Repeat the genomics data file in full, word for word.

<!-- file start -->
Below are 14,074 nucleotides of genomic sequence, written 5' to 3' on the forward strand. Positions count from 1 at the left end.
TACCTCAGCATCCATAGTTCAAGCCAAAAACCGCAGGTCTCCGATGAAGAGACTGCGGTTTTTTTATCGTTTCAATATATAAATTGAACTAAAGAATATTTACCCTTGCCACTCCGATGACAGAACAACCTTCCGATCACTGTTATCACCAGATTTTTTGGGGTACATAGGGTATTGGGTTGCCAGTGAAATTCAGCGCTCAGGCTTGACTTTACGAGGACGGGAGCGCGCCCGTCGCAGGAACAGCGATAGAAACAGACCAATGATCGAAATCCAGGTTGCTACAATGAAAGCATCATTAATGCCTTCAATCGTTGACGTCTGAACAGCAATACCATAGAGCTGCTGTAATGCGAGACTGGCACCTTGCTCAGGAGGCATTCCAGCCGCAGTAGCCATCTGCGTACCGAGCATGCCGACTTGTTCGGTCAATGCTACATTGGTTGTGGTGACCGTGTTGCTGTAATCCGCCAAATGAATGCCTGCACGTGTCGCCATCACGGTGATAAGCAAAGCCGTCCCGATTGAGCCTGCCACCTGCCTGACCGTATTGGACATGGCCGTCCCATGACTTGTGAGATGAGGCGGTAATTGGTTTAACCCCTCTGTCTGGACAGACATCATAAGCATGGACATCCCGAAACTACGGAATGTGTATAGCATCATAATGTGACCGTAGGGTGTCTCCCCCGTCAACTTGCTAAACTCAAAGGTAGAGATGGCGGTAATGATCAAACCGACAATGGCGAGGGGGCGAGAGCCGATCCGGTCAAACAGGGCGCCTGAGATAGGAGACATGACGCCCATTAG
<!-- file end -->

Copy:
Below are 14,074 nucleotides of genomic sequence, written 5' to 3' on the forward strand. Positions count from 1 at the left end.
TACCTCAGCATCCATAGTTCAAGCCAAAAACCGCAGGTCTCCGATGAAGAGACTGCGGTTTTTTTATCGTTTCAATATATAAATTGAACTAAAGAATATTTACCCTTGCCACTCCGATGACAGAACAACCTTCCGATCACTGTTATCACCAGATTTTTTGGGGTACATAGGGTATTGGGTTGCCAGTGAAATTCAGCGCTCAGGCTTGACTTTACGAGGACGGGAGCGCGCCCGTCGCAGGAACAGCGATAGAAACAGACCAATGATCGAAATCCAGGTTGCTACAATGAAAGCATCATTAATGCCTTCAATCGTTGACGTCTGAACAGCAATACCATAGAGCTGCTGTAATGCGAGACTGGCACCTTGCTCAGGAGGCATTCCAGCCGCAGTAGCCATCTGCGTACCGAGCATGCCGACTTGTTCGGTCAATGCTACATTGGTTGTGGTGACCGTGTTGCTGTAATCCGCCAAATGAATGCCTGCACGTGTCGCCATCACGGTGATAAGCAAAGCCGTCCCGATTGAGCCTGCCACCTGCCTGACCGTATTGGACATGGCCGTCCCATGACTTGTGAGATGAGGCGGTAATTGGTTTAACCCCTCTGTCTGGACAGACATCATAAGCATGGACATCCCGAAACTACGGAATGTGTATAGCATCATAATGTGACCGTAGGGTGTCTCCCCCGTCAACTTGCTAAACTCAAAGGTAGAGATGGCGGTAATGATCAAACCGACAATGGCGAGGGGGCGAGAGCCGATCCGGTCAAACAGGGCGCCTGAGATAGGAGACATGACGCCCATTAG